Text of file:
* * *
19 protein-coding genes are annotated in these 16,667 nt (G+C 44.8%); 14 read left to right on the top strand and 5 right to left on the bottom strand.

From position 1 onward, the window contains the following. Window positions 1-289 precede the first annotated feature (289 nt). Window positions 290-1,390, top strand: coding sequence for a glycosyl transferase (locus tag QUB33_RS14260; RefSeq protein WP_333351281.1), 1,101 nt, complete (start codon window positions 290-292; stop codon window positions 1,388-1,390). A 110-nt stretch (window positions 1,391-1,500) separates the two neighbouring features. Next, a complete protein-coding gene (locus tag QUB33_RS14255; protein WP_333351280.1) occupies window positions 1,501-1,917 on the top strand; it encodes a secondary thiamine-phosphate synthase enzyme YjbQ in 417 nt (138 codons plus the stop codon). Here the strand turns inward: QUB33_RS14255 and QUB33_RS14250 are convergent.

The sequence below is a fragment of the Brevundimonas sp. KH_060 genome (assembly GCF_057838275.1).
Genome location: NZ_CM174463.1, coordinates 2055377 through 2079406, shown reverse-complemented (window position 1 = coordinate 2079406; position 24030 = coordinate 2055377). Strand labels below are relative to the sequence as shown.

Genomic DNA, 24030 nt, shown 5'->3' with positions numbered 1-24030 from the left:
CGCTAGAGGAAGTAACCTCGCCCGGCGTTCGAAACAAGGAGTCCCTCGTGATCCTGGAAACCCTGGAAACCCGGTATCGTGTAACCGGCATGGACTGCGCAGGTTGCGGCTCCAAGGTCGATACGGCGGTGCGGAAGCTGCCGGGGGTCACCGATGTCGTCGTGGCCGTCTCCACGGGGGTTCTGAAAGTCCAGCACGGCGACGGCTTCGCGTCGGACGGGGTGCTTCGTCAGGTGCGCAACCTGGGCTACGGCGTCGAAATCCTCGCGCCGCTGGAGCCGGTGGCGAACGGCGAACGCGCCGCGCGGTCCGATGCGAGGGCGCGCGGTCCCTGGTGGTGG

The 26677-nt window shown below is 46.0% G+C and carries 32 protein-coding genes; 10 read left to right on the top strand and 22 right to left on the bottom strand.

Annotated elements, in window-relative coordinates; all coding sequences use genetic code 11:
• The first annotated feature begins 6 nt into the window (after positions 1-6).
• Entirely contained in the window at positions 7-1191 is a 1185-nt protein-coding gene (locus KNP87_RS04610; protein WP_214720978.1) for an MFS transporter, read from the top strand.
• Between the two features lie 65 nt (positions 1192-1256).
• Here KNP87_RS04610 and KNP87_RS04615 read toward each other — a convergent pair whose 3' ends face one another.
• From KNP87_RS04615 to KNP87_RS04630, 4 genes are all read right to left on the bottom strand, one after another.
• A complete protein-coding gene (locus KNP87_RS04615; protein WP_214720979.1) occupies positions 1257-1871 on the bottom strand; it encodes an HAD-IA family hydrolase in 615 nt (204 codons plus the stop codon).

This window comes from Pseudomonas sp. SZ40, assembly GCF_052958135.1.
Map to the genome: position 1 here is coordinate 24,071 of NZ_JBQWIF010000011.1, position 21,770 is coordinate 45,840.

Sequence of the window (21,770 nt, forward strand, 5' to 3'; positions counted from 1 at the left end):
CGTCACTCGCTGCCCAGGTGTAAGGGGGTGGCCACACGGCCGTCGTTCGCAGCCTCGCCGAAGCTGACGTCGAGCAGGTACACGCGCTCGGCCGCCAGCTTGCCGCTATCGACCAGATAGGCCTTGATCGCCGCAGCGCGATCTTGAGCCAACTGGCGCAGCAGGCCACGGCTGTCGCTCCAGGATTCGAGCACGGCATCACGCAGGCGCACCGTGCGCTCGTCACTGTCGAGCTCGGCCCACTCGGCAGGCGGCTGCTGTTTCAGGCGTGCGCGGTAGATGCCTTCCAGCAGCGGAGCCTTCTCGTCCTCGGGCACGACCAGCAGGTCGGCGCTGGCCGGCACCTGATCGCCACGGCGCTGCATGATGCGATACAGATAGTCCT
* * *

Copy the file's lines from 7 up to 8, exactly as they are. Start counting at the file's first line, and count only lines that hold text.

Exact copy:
The 26677-nt window shown below is 46.0% G+C and carries 32 protein-coding genes; 10 read left to right on the top strand and 22 right to left on the bottom strand.

Annotated elements, in window-relative coordinates; all coding sequences use genetic code 11: